Question: What’s the difference between a hobby and a business?
Answer: Billable hours!
This is a crucial thing to begin to understand if you really want to earn a living from your creative pursuit. I’m quite certain that you love to do what you do, whether that’s paint, sculpt, knit, sing or dance. You can lose yourself for hours in the process of making your art. When you are ‘in the zone’ the hours fall away and suddenly it’s night time. You’ve been enthralled in the creative process and maybe you even have something tangible to show for that time. Or maybe you were experimenting or exploring new mediums or avenues of exploration. These are all noble pursuits and crucial to your artistic development.
But they ain’t gonna help you run a profitable business.
I had a great day on Monday. I was busy all day doing emails, researching some new songs, singing, learning new material for an audition which might materialize, writing this blog, etc. I felt creative, I felt like I was doing what I was meant to do.
And yet, there was only about 1 hour maximum which leads to any money in my bank account – and that was some time I spent chasing outstanding invoices and checking with a supplier who stocks my work to see if he needed any more of my CDs (he did, which resulted in a new invoice).
Other than that I was perhaps laying the groundwork for future work (if this audition comes through, if it is successful and if it leads to a job offer) but that’s a lot of ifs and sadly my bank is not that interested in me paying my mortgage with ifs. The only currency they accept is cold hard cash – and unfortunately if you want to make a living out of your art, then you need to start thinking like your bank.
Billable hours are where someone is paying you to do the work or where you are producing materials that have been ordered.
This might mean being hired as an actor for a shoot. Getting a paid contract with a dance company. Or getting a commission for a painting or sculpture. These are billable hours and they result in money in the bank.
Working on your art without any commissions, acting for free, singing at your cousin’s wedding (in the hope that it might lead to other bookings) – this is all speculation. It might lead to something paid in the future, or it might not. But in the meantime you are exchanging the only thing you’ve really got, your time right now, for something that may materialise in the future. This is a form of gambling.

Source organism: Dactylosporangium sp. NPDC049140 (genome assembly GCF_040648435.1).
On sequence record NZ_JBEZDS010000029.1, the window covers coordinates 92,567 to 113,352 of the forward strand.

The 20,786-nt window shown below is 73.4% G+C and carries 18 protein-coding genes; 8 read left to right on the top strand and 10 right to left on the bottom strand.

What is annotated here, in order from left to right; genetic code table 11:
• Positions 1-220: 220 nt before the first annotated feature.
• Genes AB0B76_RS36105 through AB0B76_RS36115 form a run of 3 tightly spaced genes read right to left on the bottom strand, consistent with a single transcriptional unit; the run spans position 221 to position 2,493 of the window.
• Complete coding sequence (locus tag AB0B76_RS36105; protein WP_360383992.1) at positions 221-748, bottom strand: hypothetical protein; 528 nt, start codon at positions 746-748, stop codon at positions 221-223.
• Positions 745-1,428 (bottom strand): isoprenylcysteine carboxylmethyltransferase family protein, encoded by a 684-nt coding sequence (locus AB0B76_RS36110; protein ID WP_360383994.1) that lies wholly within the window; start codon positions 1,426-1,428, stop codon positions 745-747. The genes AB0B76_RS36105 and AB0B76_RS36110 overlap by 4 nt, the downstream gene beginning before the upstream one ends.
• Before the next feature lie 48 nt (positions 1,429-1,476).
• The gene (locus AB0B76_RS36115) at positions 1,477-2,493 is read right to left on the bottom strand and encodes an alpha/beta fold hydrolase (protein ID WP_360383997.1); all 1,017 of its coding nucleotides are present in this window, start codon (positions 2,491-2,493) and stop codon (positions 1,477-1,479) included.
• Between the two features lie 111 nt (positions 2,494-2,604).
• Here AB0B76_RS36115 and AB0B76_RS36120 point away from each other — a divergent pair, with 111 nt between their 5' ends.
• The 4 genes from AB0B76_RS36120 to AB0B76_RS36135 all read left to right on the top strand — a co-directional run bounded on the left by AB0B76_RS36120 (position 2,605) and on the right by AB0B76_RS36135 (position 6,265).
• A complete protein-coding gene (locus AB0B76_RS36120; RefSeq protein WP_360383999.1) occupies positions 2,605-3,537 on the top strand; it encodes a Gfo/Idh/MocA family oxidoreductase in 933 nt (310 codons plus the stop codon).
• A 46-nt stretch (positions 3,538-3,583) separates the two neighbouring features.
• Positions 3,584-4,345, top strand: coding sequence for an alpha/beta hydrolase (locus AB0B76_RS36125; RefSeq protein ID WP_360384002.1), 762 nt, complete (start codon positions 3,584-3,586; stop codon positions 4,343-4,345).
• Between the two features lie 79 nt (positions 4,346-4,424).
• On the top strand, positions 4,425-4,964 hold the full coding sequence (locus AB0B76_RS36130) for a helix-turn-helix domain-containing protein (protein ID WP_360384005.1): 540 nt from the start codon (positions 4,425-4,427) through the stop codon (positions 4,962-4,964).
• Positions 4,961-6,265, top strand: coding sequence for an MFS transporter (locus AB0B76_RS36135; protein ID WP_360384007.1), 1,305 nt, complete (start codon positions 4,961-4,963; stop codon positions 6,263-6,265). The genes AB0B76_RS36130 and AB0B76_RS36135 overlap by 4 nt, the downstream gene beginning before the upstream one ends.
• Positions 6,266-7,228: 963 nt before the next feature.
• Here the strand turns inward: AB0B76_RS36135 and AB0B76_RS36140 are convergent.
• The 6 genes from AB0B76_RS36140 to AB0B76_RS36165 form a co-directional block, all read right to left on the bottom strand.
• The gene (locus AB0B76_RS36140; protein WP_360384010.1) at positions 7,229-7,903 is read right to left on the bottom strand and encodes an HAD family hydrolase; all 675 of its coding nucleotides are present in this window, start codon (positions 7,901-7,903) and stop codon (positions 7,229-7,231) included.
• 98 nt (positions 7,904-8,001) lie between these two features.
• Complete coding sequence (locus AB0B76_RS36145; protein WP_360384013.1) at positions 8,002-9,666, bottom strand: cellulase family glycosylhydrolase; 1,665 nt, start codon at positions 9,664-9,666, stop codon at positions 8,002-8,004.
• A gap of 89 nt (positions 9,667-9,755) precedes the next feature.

It can occasionally pay off. There are enough stories of novels written in spare time being sold for ridiculous amounts of money to fuel countless dreams, but these stories are the exception to the rule.
Your creative business, like every other small business, succeeds or fails due to management of cash flow. Cash flow is the bain of every small business. As a small business, you have overhead: rent, salaries, materials etc. These have to be paid for on a regular basis. That’s cash going out the door. At the same time, you are never quite sure when cash is going to come in the door to replace it. This creates a dilemma as it is very easy for more cash to be going out the door than in. This is not sustainable and often leads to the collapse of both the business and the dream.
This has happened to countless creative businesses and is the reason why most fail.
So what can you do about it?
Besides managing your money (which we will go into later) you can manage your time. Try to allocate as much of your time to billable hours rather than speculative hours. That means you’ve got to sell you services or products and get the bookings.
The majority of your working hours should be spent either pursuing billable hours or executing billable hours for clients. You’ll soon find it takes you AT LEAST as many hours to find the billable work as it does to execute it. I think in any given week, as a solo entrepreneur, you’ll be lucky to execute 20 hours of billable work and will spend another 20 hours pursuing billable work. This doesn’t leave a lot of time for mucking about in the studio.
But that’s the difference between a hobby and a business. Can you spend your evenings and weekends exploring your creativity and your 40 hour work week selling it and executing your skills for paid clients?
If you can’t do this, then you probably aren’t going to make a sustainable living from it.
What can you do today to get you closer to some billable hours?
And start questioning your time. Am I being paid for this? If the answer is no, then the next question is: Will this time lead to billable hours? if the answer is yes or probably, then it’s a good use of time. If the answer is possibly, then you decide if it’s worth the gamble. If the answer is probably not, then you have to acknowledge that this action needs to happen outside of your work hours as it has nothing to do with your business.
Harsh but true.